Cortez, Fla. – As workers in Tallahassee prepared for a day in the appellate court, two Cortez fishers packed their bags.
President of the fledging Manatee County chapter of Fishing for Freedom, Mark Coarsey, began making plans to travel to Tallahassee when he heard the 1st District Court of Appeal would hear the Florida Fish and Wildlife Conservation Commission’s appeal to Leon County Circuit Court Judge Jackie Fulford’s ruling concerning on a statewide ban on gill nets issued October 2013.
The constitutional amendment restricting gill nets and mesh sizes of nets rocked the commercial fishing industry in Cortez, and other commercial fisheries across the state, when approved by Florida voters in 1994. The ban took effect in 1995.
Fulford’s ruling in Wakulla Commericial Fishermen’s Association v. Florida Fish and Wildlife over turned the net-ban, making it ineffective, which was quickly met with an appeal and stop order from the FWC.
The now 20-year legal battle over the ban is seeing an emergence of a grassroots collective representing fishers across the state of Florida and is gaining traction on the Fulford ruling.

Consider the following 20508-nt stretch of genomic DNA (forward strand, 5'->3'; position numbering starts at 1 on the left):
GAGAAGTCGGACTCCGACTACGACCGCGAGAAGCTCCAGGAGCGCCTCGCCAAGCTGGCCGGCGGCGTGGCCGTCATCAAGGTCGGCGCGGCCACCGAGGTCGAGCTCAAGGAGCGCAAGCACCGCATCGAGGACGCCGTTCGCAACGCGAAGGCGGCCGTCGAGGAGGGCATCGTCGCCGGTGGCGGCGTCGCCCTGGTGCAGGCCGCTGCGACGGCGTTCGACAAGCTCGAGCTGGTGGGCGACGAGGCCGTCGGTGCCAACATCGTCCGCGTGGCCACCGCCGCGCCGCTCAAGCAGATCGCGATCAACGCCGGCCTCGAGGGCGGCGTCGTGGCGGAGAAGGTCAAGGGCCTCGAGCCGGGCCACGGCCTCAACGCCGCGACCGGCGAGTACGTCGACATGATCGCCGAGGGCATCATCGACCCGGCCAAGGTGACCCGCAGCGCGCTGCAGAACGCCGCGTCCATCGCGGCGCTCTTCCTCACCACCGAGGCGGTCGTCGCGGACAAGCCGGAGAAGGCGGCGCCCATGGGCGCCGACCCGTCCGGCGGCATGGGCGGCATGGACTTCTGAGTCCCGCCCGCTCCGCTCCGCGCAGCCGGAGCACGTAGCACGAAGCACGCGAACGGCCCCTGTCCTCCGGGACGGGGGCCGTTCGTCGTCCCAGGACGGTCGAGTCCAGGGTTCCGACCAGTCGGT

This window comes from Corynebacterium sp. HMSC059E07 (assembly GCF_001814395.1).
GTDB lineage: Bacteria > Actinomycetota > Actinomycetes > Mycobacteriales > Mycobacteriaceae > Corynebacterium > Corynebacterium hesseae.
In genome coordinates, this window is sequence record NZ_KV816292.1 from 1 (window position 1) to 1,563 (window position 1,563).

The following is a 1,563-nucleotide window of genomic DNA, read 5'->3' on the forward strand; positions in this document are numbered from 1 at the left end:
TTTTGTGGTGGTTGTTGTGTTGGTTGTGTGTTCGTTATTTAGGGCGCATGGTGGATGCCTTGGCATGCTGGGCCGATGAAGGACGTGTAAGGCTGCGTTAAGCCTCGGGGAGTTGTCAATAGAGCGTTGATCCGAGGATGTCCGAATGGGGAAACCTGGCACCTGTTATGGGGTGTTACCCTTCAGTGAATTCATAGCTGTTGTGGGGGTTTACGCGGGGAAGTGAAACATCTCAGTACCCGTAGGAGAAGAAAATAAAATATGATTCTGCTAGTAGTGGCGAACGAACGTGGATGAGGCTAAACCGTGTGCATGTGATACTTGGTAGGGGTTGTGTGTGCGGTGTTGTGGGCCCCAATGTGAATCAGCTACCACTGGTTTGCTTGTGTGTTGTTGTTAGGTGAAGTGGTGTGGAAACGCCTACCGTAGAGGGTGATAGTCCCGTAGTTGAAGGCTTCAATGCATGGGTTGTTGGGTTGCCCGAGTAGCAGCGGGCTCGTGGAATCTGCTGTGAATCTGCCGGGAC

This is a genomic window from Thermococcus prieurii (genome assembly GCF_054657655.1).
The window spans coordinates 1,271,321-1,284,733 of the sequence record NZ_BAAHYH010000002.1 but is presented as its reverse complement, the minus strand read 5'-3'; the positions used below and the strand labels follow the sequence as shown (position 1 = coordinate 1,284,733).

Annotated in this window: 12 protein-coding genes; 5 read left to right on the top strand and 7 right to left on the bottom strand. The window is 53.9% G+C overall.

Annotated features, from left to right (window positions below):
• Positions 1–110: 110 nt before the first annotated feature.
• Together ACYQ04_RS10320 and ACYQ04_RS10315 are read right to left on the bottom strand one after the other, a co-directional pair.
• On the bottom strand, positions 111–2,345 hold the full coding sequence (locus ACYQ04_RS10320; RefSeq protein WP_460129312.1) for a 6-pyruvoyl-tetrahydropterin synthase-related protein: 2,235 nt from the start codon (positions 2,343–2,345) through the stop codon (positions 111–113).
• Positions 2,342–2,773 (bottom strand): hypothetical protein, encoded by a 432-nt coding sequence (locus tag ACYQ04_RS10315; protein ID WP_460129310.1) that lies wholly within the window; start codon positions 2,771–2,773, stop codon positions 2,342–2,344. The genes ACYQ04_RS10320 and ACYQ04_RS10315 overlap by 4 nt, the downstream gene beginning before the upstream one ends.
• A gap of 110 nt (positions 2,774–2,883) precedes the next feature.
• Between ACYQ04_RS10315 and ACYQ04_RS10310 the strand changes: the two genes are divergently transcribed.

Cortez fishers Coarsey and Nate “Toasty” Meschelle met up with the Fishing for Freedom group in Tallahassee May 15 to attend a protest and hearing.
Coarsey said 50-60 people attended the peaceful protest in Tallahassee outside of the FWC building, most wearing their FFF T-shirts. The shirts have a prominent phrase across the back reading, “Biology vs. Politics.”
Following the protest, FFF members filled the courtroom for the hearing.
“We represented Manatee County. Is it important we went up there? Yes,” said Coarsey. “They’re taking out a species of fisherman.”
The hotly contested net-ban intended to address sustainable fishing practices, and almost exclusively affects mullet fishers. The FWC contends the rule is intended to preserve fish populations by preventing over-fishing. The Wakulla Commercial Fisherman’s Association, the group facing the FWC at the 1st DCA, say the rules do not achieve the intentions.
Coarsey says limiting the mesh size of the nets means it is more difficult for fishers to net legal-sized fish and juvenile fish are caught instead, producing a bycatch that the net-ban intended to eliminate.
“Let us go catch our fish. You won’t have the bycatch we’ve been having and you won’t have the junk in our bays,” said Coarsey. “Commercial fishermen are out to protect our resource.”
A three judge panel listened May 15 to testimony from attorneys representing the Wakulla group and the FWC. A ruling for the case will be issued after the judges have reviewed the testimony and any new evidence offered.
If the panel of judges sides with the Wakulla group, the Fulford ruling will be upheld and the net-ban will be lifted.